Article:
J. S. BACH SIX SUITES FOR SOLO VIOLA : Kim Kashkashian, Viola

bach kashkashianJ. S. BACH SIX SUITES FOR SOLO VIOLA
Kim Kashkashian, Viola
Release Date: October 12, 2018
Label: ECM Records

The disc features J.S. Bach’s cornerstone 6 Solo Cello Suites – transcribed for solo viola.

 

“The Bach cello suites have been a life long partner and teacher … every day, we learn anew from our relationship to this music …” Kim has told The Violin Channel.

Pitchfork review by Jayson Greene
OCTOBER 20 2018
In the hands of the master violist, this famous stretch of Bach’s music become body music, rooted in breath and wood and muscle.

The viola can never have the cello’s resonance, but it has a nearly-human tone that will always make it an excellent character actor—the aural equivalent of a lined, stern-browed face that grabs the camera. Kashkashian’s tone has a mournful, woody tang, dark and foreboding and ink-dipped, that makes it a beguiling Bach interpreter. There are moments in these pieces where the instrument’s peculiarities poke through—the string crossings in the opening of the famous Suite 1 are slightly stiff-legged—but they help give defining markings to pieces that might otherwise wear smooth from familiarity.

The mood of her interpretation is searching, earthbound, human—she doesn’t treat solo Bach like divine math out of reach of mortal understanding. Her tone is sumptuous, moaning, throaty, with a catch of ache snagged in the instrument’s midrange. Her phrasing in the Préludes always seems to be worrying away at a nagging question—you can feel urgency in the way she presses up against her own tempo slightly in the Prelude to the D Minor suite. Her Bach is furrowed-brow Bach, crisis-of-faith Bach, toiling Bach. Her instrument has never sounded lovelier or humbler than it does here. (read the rest here)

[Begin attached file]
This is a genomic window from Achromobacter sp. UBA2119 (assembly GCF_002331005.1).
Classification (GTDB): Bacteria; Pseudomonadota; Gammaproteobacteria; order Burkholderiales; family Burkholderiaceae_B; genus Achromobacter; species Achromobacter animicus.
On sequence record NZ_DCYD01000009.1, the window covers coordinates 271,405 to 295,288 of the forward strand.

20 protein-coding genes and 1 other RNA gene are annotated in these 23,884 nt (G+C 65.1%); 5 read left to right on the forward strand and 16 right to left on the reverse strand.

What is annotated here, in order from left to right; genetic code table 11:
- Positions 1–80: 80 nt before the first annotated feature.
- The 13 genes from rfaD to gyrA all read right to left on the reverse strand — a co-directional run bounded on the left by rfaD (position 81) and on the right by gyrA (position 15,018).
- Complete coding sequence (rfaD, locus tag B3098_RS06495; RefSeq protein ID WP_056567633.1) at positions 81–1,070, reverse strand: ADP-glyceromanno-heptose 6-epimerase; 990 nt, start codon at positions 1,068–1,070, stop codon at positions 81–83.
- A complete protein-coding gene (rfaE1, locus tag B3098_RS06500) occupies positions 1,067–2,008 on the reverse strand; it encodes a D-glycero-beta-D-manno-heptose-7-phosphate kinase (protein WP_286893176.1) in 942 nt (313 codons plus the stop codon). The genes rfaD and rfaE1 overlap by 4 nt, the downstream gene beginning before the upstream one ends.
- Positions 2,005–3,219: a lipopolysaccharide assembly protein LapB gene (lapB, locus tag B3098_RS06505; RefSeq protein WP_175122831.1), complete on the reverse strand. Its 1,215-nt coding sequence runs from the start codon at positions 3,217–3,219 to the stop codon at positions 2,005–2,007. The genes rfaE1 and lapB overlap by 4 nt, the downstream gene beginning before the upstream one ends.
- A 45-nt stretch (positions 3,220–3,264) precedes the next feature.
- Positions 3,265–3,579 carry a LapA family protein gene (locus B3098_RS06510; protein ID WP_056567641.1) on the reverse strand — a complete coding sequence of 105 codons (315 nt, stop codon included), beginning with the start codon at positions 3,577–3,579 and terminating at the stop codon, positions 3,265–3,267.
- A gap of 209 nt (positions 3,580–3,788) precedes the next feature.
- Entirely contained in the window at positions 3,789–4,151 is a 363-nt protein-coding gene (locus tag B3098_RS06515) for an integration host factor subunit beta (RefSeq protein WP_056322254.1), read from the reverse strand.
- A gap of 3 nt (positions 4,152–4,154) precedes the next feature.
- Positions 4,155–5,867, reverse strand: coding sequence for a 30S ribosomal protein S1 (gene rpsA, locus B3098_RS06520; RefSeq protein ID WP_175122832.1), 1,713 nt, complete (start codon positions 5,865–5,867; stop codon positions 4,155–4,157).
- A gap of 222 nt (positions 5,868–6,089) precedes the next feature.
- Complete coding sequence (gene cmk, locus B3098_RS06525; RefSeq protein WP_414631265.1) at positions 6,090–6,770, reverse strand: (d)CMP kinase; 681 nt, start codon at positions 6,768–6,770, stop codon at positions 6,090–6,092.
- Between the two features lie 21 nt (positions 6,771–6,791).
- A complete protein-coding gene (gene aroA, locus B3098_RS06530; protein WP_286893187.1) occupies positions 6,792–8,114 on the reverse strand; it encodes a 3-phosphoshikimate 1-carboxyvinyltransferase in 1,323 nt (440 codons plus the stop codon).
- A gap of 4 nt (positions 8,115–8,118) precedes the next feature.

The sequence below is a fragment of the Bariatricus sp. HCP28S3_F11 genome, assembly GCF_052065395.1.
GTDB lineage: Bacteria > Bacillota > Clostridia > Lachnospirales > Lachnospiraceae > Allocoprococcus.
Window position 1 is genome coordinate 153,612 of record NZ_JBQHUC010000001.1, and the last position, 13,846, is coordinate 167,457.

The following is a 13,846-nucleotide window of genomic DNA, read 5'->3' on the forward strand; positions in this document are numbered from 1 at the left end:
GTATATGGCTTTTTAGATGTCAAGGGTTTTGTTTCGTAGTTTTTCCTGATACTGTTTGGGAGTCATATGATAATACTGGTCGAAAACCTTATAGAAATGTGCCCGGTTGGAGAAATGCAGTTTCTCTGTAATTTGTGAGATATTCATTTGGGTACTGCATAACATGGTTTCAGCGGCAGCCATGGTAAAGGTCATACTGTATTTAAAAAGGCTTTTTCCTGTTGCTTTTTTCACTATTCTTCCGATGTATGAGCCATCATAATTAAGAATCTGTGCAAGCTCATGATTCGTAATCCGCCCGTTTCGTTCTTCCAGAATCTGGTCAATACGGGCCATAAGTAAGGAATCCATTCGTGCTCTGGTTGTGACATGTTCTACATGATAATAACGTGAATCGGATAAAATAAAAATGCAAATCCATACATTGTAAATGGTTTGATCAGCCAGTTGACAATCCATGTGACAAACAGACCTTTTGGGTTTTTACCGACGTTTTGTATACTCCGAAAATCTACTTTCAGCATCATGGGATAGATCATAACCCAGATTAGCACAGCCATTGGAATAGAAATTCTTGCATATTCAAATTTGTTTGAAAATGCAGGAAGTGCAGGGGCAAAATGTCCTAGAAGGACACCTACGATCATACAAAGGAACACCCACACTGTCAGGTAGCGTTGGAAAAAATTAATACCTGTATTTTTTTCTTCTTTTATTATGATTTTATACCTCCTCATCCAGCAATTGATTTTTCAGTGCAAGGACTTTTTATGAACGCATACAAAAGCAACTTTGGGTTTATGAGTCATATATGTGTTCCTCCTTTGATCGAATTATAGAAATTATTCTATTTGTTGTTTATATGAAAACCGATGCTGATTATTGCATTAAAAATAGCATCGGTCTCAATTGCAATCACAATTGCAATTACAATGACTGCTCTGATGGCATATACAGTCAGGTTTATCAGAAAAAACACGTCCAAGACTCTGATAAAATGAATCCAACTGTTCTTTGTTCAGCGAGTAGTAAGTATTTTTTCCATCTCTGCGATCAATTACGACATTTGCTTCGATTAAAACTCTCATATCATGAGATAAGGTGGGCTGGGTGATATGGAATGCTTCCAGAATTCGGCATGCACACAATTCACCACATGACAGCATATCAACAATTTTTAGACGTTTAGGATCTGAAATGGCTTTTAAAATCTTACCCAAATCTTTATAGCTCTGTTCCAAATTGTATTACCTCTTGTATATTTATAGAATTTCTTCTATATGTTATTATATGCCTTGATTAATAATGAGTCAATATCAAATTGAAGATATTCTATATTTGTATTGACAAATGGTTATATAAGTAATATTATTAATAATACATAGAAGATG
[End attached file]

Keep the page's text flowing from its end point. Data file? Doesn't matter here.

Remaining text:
“This music is most pure and powerful in its architecture, structure, emotional and intellectual content … it is a miracle,” she has said.

Gramophone review by Rob Cowan
With Kashkashian, there’s an invariable tendency to sing out, an appealing ease of movement, and when we reach the written rest within bar 48 of the Prelude to the D minor Suite, Khashkashian – like Yo-Yo Ma on his most recent version of the cello original (Sony, A/18) – makes the gesture pregnant with meaning.

Viewed overall, Kashkashian delivers handsomely on all fronts and I extend a warm welcome to her expertly engineered new set, which is much enhanced by a typically imaginative roster of illustrations and superb notes by Paul Griffiths. (read the rest here)

“If a listener can hear this beauty and be internally moved or changed … comforted, inspired with courage, finding peace and joy … I think that is every performer’s hope!”

AllMusic Review by James Manheim
The American violist Kim Kashkashian (if your autocomplete gives you her name, you may be a viola lover) has had a long association with the ECM label, often playing mainstream or contemporary repertory. But she has been playing Bach’s Six Suites for solo cello on the viola for many years since coming on the scene in the late 1970s, and the cycle recorded here has the flavor of something deeply considered over many years. Transferring the music to the viola might have sounded a little odd to Bach, but it wouldn’t have been beyond the boundaries of his universe, and in fact the human-range tone of the viola adds an indefinable fascination. But it’s Kashkashian’s daring readings that really compel attention. If you’re a historical-performance absolutist you might give Kashkashian a miss, for some of her choices here go in the opposite direction from such influences.  (read the rest here)

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